Organizers at the first El Paso Starbucks attempting to unionize canceled a planned protest on Thursday and may call off an impending vote, saying that anti-union tactics by management are stifling worker support.
“The amount of people Starbucks has scared with lies about not being able to transfer or taking their benefits away has been growing more and more and it’s left us with less and less people to vote yes for a union,” El Paso union organizer Margie Roman wrote in a text message. Roman is a barista at Starbucks store #19876, which is located at the Fountains at Farah shopping center.
“We don’t know how the vote will go now,” Roman wrote.
Starbucks has denied the allegations.
Roman said she and other organizers haven’t made a final decision on whether to cancel the vote scheduled for later this month.
In a June 1 press release titled “Union Busting is Disgusting,” Fountains Starbucks workers — who are generally referred to as partners — called on El Pasoans to support their unionization efforts during a protest planned for Saturday, June 4. They urged customers at the 8889 Gateway Blvd. West location to give the words “Union,” “Starbucks Union,” “Fountains Solidarity” or “Union Solidarity,” when asked for their names while placing an order.
In an Instagram post, organizers said they were canceling the protest due to unforeseen circumstances and “overworked and overwhelmed” baristas — the result of staff shortages, Roman said, noting that they’d also canceled “because management has made it a point to scare partners from being involved.”
The now-canceled protest was “in response to Starbucks’ union-busting tactics to intimidate and misinform partners all over El Paso about their labor rights, specifically the right to organize and form a union at any workplace,” the press release read. Management has also reduced organizers’ hours, according to the release.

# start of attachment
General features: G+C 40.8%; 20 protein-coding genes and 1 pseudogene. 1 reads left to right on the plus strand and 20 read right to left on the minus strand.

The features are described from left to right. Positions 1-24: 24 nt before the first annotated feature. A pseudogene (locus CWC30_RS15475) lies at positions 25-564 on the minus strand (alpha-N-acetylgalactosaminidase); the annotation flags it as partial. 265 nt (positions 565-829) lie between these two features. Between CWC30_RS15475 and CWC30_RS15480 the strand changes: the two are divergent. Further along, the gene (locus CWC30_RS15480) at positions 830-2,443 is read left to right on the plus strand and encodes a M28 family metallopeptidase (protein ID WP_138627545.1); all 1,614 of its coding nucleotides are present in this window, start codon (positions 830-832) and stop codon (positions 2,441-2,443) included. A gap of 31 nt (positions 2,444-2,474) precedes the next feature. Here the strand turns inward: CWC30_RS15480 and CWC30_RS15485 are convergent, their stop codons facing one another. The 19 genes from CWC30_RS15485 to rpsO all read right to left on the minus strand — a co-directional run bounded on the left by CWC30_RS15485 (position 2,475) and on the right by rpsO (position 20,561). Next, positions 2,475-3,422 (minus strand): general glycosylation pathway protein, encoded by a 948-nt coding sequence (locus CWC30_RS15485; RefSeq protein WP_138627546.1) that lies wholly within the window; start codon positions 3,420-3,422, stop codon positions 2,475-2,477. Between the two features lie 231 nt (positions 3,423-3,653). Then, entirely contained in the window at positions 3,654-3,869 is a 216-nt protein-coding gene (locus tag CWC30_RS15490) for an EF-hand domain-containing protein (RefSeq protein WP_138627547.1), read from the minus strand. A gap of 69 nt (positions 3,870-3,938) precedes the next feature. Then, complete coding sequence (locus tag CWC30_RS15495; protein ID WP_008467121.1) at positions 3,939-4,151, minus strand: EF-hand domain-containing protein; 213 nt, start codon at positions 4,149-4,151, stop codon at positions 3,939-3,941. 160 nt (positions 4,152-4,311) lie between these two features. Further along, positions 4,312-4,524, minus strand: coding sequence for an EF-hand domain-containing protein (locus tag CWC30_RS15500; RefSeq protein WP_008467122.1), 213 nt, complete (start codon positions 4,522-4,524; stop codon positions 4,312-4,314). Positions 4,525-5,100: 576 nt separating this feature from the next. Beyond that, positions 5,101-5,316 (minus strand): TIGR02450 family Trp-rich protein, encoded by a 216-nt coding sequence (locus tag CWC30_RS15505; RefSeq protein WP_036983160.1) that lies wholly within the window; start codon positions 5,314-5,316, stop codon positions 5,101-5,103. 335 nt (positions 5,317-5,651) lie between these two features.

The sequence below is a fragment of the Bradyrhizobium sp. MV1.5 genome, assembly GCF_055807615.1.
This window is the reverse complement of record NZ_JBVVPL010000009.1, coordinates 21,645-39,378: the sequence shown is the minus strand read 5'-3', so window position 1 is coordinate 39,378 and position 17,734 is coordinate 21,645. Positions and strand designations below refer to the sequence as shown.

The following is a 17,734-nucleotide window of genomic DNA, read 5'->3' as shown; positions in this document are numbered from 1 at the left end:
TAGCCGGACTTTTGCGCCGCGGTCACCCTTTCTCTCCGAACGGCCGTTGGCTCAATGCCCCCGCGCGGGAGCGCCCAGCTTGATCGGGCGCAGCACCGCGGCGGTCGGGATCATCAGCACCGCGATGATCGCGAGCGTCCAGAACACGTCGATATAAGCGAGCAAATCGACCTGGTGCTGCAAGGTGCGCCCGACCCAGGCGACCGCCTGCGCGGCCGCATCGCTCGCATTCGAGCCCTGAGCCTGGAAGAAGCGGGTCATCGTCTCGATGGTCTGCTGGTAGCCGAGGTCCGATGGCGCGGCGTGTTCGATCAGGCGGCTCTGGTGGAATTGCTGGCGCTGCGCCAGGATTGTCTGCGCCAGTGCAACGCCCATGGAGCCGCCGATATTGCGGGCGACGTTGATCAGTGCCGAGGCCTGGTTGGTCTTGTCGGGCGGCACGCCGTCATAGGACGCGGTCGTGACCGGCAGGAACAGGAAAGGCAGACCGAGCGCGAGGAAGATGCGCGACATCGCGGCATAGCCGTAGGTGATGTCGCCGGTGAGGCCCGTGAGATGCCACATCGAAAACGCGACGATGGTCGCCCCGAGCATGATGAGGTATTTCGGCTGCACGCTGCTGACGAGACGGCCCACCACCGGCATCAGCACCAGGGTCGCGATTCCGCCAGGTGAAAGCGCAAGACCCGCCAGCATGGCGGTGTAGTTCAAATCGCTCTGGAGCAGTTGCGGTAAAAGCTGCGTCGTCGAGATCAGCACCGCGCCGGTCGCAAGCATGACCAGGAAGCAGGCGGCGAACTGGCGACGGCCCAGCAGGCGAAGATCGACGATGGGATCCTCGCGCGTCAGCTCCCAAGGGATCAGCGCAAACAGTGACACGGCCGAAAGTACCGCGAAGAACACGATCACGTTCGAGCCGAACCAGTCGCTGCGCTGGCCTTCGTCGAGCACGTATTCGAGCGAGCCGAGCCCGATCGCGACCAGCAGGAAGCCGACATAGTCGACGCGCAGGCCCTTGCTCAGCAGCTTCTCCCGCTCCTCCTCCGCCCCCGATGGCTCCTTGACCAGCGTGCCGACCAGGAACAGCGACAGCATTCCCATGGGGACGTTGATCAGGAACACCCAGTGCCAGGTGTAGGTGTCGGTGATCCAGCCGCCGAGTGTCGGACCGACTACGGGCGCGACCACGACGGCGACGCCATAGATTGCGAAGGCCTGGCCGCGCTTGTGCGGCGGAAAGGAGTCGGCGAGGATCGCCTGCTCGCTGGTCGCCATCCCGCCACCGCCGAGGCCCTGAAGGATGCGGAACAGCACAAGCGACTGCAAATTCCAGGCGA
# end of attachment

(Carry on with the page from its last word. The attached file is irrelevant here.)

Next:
Over text, Roman claimed that management had directly targeted her. Earlier this week, she said, a shift supervisor attempted to stop her from distributing reading material about unions to her coworkers, “which is false and ultimately unlawful,” she said. Since then, “more and more Starbucks Partners at our store have been continuously intimidated and essentially threatened by not being allowed to exercise their rights to talk about their workplace and a union,” she said.
Union organizers at other Starbucks stores across the country have made similar allegations.
In a statement read over the phone to El Paso Matters, Starbucks denied that it had taken anti-union measures at either the El Paso store or nationally.
“Any claims of anti-union activity are categorically false,” said a national Starbucks spokesperson, who declined to provide their name. “From the beginning, we’ve been clear in our belief that we are better together as partners without a union between us and that conviction has not changed. We respect our partners’ right to organize and are committed to following the (National Labor Relations Board) process.”
The coffee chain has more than 9,000 stores that are corporate-owned, the El Paso Fountains store among them.
Roman announced store employees’ intention to unionize through Workers United in an April 25 letter to Starbucks CEO Howard Schultz. That month, the store’s workers voted 18-26 to file a petition with the National Labor Relations Board, the first step toward unionizing.
They joined a national unionization movement among Starbucks employees, which has quickly gathered momentum since workers in Buffalo, New York, became the first employees of the international coffee chain to unionize in December 2021.
In just six months, workers at 282 stores in 38 states have filed for union votes, according to data from the National Labor Relations Board. On Friday, an Austin-area Starbucks became the first store in Texas to form a union, winning a 10-1 vote among employees.
Forming a union can allow workers to enter collective bargaining with management and push for improved benefits and labor conditions.
The voting process for the El Paso Starbucks is scheduled to begin on June 17 and last through July 11. In the press release, Roman expressed hope that a pro-union vote would inspire workers at other El Paso Starbucks stores, which so far have not moved to unionize.
With 28 employees, the Farah coffee shop would need 15 yes votes to bring a union, Roman wrote in a text — and right now, they’re about four votes shy, with many workers still undecided, she said.
Roman said she and other store organizers are waiting for input from region organizers and their attorney before deciding whether to call off the vote.